News Scan for Dec 01, 2020

CARB-X funds staph, pseudomonas therapies
;
Initiative on antibiotic access, resistance
;
Vaccine for hemorrhagic fever virus

CARB-X to fund treatments for S aureus pneumonia, Pseudomonas

CARB-X today announced two new funding awards for German scientists working on therapies for difficult-to-treat bacterial infections.

The first award, worth up to $1.33 million, will go to researchers from the Helmholtz Centre for Infection Research (HZI) and the Lead Discovery Center GmbH for development of a small molecule that inhibits the Staphylococcus aureus toxin a-hemolysin, which damages lung tissue and immune cells. The drug would be used in combination with antibiotics to treat pneumonia caused by S aureus.

"We urgently need better treatment options for patients with pneumonia caused by S. aureus," Mark Bronstrup, lead researcher and head of chemical biology at the HZI, said in a CARB-X press release. "In the long term, however, we will not achieve this by killing the pathogens with antibiotics alone. Instead, we need preventive or accompanying therapies that prevent damage to the lungs by bacterial toxins."

Bronstrup and colleagues could be eligible for an additional $7.44 million from CARB-X (the Combating Antibiotic Resistant Bacteria Biopharmaceutical Accelerator) if the project meets certain milestones.

Another team of HZI researchers will receive $6.31 million from CARB-X to develop an innovative treatment for Pseudomonas aeruginosa infections in cystic fibrosis patients.

Since its launch in 2016, CARB-X has awarded more than $260 million for pre-clinical development of new antibiotics, vaccines, diagnostics, and other treatments for bacterial infections. There are currently 49 active projects focused exclusively on drug-resistant bacteria in the CARB-X portfolio.
Dec 1 CARB-X press release

 

GARDP announces joint effort on antibiotics, diagnostics for STIs

The Global Antibiotic Research and Development Partnership (GARDP) yesterday announced the signing of a memorandum of understanding with the Foundation for Innovative New Diagnostics (FIND) and the World Health Organization (WHO) to explore joint efforts that could improve sustainable access to antibiotics and protect them against the emergence of resistance.

The initial focus of the groups will be on sexually transmitted infections (STIs), including drug-resistant gonorrhea, which the WHO has identified as a priority infection urgently requiring new antibiotics. Their efforts will focus on strengthening STI case management by fostering access to new tests and treatments, evaluating public health needs for new diagnostic tests and treatments for gonorrhea, assessing appropriate use and stewardship of antibiotics, and defining strategies to monitor and delay the emergence of resistance to gonorrhea treatments.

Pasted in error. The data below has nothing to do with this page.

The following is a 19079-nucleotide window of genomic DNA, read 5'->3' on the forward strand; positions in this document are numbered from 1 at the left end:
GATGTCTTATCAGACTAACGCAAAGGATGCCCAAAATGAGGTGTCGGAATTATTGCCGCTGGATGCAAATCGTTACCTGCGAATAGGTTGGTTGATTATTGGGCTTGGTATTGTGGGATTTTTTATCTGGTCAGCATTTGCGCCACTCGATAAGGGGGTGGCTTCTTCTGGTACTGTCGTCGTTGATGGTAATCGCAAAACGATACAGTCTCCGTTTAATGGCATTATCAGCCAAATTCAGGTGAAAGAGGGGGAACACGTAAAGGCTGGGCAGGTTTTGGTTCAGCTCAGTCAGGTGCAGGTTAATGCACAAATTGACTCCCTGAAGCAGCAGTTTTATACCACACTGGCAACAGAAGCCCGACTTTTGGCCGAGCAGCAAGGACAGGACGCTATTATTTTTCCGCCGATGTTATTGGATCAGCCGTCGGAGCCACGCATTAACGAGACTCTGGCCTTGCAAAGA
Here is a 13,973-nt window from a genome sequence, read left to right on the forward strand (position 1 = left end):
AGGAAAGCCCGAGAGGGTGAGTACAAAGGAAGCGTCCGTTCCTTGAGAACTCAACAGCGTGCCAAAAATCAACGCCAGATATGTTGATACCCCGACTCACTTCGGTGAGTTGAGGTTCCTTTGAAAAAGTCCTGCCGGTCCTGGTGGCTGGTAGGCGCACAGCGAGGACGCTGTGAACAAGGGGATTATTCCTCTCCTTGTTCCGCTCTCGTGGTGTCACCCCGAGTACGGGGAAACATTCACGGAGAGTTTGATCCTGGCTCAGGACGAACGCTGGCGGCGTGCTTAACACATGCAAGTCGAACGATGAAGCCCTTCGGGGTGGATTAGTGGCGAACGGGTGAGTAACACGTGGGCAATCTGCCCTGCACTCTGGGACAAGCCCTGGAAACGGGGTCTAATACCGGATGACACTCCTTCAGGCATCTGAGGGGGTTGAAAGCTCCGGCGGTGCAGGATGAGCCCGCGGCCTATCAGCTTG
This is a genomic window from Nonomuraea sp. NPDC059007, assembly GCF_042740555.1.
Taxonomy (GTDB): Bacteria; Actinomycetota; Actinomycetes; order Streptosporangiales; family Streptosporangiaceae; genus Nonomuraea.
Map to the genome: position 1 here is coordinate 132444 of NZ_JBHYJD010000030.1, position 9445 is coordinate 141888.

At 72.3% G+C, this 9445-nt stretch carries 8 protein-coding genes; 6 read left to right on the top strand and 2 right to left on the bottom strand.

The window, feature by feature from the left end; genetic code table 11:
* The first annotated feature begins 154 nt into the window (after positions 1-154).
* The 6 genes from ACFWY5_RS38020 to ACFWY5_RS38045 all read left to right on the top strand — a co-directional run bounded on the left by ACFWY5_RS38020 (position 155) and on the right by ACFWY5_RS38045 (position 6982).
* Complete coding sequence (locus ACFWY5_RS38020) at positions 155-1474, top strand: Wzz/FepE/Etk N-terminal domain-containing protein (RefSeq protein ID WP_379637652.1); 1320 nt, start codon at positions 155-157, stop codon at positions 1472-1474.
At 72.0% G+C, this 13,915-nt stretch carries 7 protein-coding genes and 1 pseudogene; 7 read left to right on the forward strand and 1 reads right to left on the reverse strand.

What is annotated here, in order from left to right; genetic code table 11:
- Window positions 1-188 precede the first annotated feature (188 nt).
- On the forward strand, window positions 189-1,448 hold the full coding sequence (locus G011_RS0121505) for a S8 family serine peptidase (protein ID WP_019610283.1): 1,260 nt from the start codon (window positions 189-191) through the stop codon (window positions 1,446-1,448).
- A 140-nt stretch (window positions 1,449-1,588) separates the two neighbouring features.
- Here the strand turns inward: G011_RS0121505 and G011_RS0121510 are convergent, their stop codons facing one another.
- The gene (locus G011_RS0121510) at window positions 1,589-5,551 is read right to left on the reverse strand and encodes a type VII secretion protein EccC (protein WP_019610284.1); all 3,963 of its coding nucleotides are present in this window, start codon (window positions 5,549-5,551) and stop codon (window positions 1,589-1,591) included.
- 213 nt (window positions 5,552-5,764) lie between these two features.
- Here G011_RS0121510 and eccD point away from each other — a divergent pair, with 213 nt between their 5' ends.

GARDP is currently working with partners to develop a new treatment for gonorrhea, while FIND is working on rapid point-of-care diagnostics for gonorrhea, including tests that detect resistance. Both efforts have been aided by the WHO.
Nov 30 GARDP press release

 

Vaccine protects monkeys from Crimean-Congo hemorrhagic fever

A DNA-based vaccine for the tickborne Crimean-Congo hemorrhagic fever virus (CCHFV) given to cynomolgus macaques was shown to provide protection from the disease, according to a study published yesterday in Nature Microbiology.

The vaccine candidate uses two plasmids encoding the glycoprotein precursor (GP) and the nucleoprotein (NP) of CCHFV, and it was given to six female macaques at 3-week intervals in three dosages containing 1 milligram of each plasmid and followed by electroporation. Six female macaques were in the placebo group. After the vaccination period, all were infected with CCHFV; tested for symptoms and viral shedding at days 0, 3, 5, and 6 post-infection; and examined after euthanasia on day 6.

According to results of the study, which was sponsored by the National Institutes of Health (NIH), none of the macaques in the intervention or control group experienced significant adverse reactions during the vaccination period. Post-infection, the placebo group displayed significant virus RNA levels in their blood, significantly elevated aspartate aminotransferase values, and reduced platelets, total protein, and albumin levels.

The only change the intervention group displayed was a significantly elevated platelet count that was still within the normal range. A post-mortuary examination of the spleen and lymph nodes showed that treated macaques had significantly reduced CCHFV burdens, with a 100-fold reduction in viral burden in all tissues compared with the control group, as well as an absence of any CCHFV antigens in the liver.

CCHFV is a tickborne virus spread through Hyalomma ticks, infected fluids and tissues of people, and certain livestock species. It affects 15,000 people and causes 500 deaths per year, most commonly across the tick's habitat in the Middle East, Asia, Africa, and Europe, according to the WHO. Currently, there is no specific treatment or vaccine for CCHFV. While ribavirin can be used at early symptom onset, supportive care is all that can be done for severe disease.
Nov 30 Nat Microbiol study
Nov 30 NIH press release

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